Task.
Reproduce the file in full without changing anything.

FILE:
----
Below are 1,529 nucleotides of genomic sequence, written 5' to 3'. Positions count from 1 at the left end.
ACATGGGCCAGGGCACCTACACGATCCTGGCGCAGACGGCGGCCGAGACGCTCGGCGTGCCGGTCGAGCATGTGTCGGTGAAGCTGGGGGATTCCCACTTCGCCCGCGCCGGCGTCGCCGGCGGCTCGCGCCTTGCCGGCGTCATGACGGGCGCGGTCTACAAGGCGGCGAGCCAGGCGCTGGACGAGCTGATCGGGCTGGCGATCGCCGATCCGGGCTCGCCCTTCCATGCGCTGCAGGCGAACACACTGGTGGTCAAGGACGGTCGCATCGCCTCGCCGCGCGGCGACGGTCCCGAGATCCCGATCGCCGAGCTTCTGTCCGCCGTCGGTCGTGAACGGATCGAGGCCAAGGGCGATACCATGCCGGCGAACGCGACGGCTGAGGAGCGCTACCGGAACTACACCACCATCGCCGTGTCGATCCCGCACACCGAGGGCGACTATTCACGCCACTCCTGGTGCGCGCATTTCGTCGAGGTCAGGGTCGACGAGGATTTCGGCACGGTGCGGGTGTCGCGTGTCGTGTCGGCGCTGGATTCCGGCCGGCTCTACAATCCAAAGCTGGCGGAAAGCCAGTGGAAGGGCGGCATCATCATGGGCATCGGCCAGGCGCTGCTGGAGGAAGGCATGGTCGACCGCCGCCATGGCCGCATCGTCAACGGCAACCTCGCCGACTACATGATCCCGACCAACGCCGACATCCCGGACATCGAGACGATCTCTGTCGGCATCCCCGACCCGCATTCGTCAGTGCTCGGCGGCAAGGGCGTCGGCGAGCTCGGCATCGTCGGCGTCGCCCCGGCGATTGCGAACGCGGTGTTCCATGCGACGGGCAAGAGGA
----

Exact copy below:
Below are 1,529 nucleotides of genomic sequence, written 5' to 3'. Positions count from 1 at the left end.
ACATGGGCCAGGGCACCTACACGATCCTGGCGCAGACGGCGGCCGAGACGCTCGGCGTGCCGGTCGAGCATGTGTCGGTGAAGCTGGGGGATTCCCACTTCGCCCGCGCCGGCGTCGCCGGCGGCTCGCGCCTTGCCGGCGTCATGACGGGCGCGGTCTACAAGGCGGCGAGCCAGGCGCTGGACGAGCTGATCGGGCTGGCGATCGCCGATCCGGGCTCGCCCTTCCATGCGCTGCAGGCGAACACACTGGTGGTCAAGGACGGTCGCATCGCCTCGCCGCGCGGCGACGGTCCCGAGATCCCGATCGCCGAGCTTCTGTCCGCCGTCGGTCGTGAACGGATCGAGGCCAAGGGCGATACCATGCCGGCGAACGCGACGGCTGAGGAGCGCTACCGGAACTACACCACCATCGCCGTGTCGATCCCGCACACCGAGGGCGACTATTCACGCCACTCCTGGTGCGCGCATTTCGTCGAGGTCAGGGTCGACGAGGATTTCGGCACGGTGCGGGTGTCGCGTGTCGTGTCGGCGCTGGATTCCGGCCGGCTCTACAATCCAAAGCTGGCGGAAAGCCAGTGGAAGGGCGGCATCATCATGGGCATCGGCCAGGCGCTGCTGGAGGAAGGCATGGTCGACCGCCGCCATGGCCGCATCGTCAACGGCAACCTCGCCGACTACATGATCCCGACCAACGCCGACATCCCGGACATCGAGACGATCTCTGTCGGCATCCCCGACCCGCATTCGTCAGTGCTCGGCGGCAAGGGCGTCGGCGAGCTCGGCATCGTCGGCGTCGCCCCGGCGATTGCGAACGCGGTGTTCCATGCGACGGGCAAGAGGA